I originally wrote about Hasan Elahi four years ago following an article in Wired, which described how he was incorrectly questioned by the FBI, and the Tracking Transcience project he began as a result to share everything about his life – where he was, what he was eating, his purchases etc. (My original post is here). Way before frictionless sharing became available to us all!
I thought it was worth sharing his recent TED talk which was queued up in my always growing list of videos to watch;
It’s something which is going to be a growing issues for more of us as ‘frictionless sharing’ and online lives are the easiest for people to track and interact with. Rather than trying to hide everything, perhaps overwhelming the systems with information is the more effective route, particularly, as Elahi points out, the various Government agencies in every country whose stock and trade is information. After all, ‘Everyone’s a curator now‘
Frictionless sharing and frictionless ambivalence
I’ve been looking at the rise of ‘frictionless sharing’ – exemplified by Spotify autoposting every song you play on Facebook. The insightful Chris Thorpe summed it up well with his blog post comparing it with frictionfull sharing.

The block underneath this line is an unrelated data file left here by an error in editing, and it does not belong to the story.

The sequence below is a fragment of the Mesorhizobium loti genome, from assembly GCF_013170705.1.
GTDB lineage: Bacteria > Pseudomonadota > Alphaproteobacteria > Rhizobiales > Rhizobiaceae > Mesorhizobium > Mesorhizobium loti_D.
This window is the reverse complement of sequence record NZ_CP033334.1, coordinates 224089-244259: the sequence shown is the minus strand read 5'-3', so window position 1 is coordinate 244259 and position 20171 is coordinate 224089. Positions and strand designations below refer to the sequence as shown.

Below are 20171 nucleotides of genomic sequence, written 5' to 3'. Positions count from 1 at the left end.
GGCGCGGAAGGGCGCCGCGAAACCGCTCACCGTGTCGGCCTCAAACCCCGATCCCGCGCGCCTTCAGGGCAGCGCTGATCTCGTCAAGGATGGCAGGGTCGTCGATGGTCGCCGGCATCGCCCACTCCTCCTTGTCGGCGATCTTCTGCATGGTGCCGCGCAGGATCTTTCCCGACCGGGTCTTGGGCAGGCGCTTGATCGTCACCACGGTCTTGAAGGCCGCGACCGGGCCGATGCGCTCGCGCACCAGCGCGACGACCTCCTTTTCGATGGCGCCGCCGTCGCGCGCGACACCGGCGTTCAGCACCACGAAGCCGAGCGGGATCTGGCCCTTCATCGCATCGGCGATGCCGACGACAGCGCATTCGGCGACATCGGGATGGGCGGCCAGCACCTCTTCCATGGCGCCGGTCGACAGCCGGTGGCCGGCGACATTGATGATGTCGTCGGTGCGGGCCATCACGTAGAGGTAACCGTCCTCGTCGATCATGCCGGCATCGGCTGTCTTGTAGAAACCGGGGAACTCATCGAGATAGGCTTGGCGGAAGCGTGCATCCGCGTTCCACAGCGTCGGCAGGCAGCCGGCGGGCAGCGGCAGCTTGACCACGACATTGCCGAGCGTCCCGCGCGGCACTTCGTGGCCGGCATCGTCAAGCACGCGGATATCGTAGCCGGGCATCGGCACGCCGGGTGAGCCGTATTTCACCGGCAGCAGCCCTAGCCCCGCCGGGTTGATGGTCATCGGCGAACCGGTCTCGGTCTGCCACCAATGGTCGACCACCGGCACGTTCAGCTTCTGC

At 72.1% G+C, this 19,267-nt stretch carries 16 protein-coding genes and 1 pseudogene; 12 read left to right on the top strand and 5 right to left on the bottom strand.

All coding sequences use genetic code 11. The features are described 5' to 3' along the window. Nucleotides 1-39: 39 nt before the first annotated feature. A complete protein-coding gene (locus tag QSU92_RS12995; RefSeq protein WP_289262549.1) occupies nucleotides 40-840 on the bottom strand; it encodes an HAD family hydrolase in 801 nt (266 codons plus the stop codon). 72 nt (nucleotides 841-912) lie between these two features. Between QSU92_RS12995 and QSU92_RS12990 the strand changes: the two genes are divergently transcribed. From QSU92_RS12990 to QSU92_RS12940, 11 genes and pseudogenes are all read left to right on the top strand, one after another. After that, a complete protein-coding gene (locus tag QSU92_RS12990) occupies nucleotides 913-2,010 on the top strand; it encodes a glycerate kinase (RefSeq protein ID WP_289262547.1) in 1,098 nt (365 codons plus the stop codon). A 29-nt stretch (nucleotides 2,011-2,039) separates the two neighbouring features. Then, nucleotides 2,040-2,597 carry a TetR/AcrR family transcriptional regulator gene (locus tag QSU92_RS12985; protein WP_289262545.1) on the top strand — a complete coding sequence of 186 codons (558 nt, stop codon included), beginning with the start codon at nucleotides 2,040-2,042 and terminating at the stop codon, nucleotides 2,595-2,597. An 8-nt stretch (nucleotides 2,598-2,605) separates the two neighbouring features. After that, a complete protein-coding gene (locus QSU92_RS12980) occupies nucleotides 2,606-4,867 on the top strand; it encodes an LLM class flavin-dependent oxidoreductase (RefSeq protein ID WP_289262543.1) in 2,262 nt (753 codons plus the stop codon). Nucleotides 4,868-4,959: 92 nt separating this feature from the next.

What I really want and act upon is that one personal recommendation from someone I trust/respect/like for the one thing that really matters – a new song, a book, an article. Something that someone saw and though they absolutely had to share with me.
After all, I thought at this time of year it’s meant to be ‘the thought that counts’, and ‘it’s better to give than receive’. No thought goes into autoposting, and you’re giving me nothing – except a bunch of unfiltered noise alongside everyone else doing the same thing in my friends list.
Unless you’re doing it to devalue government information agencies, in which case you’re far more interesting than your choice in mainstream pop suggests…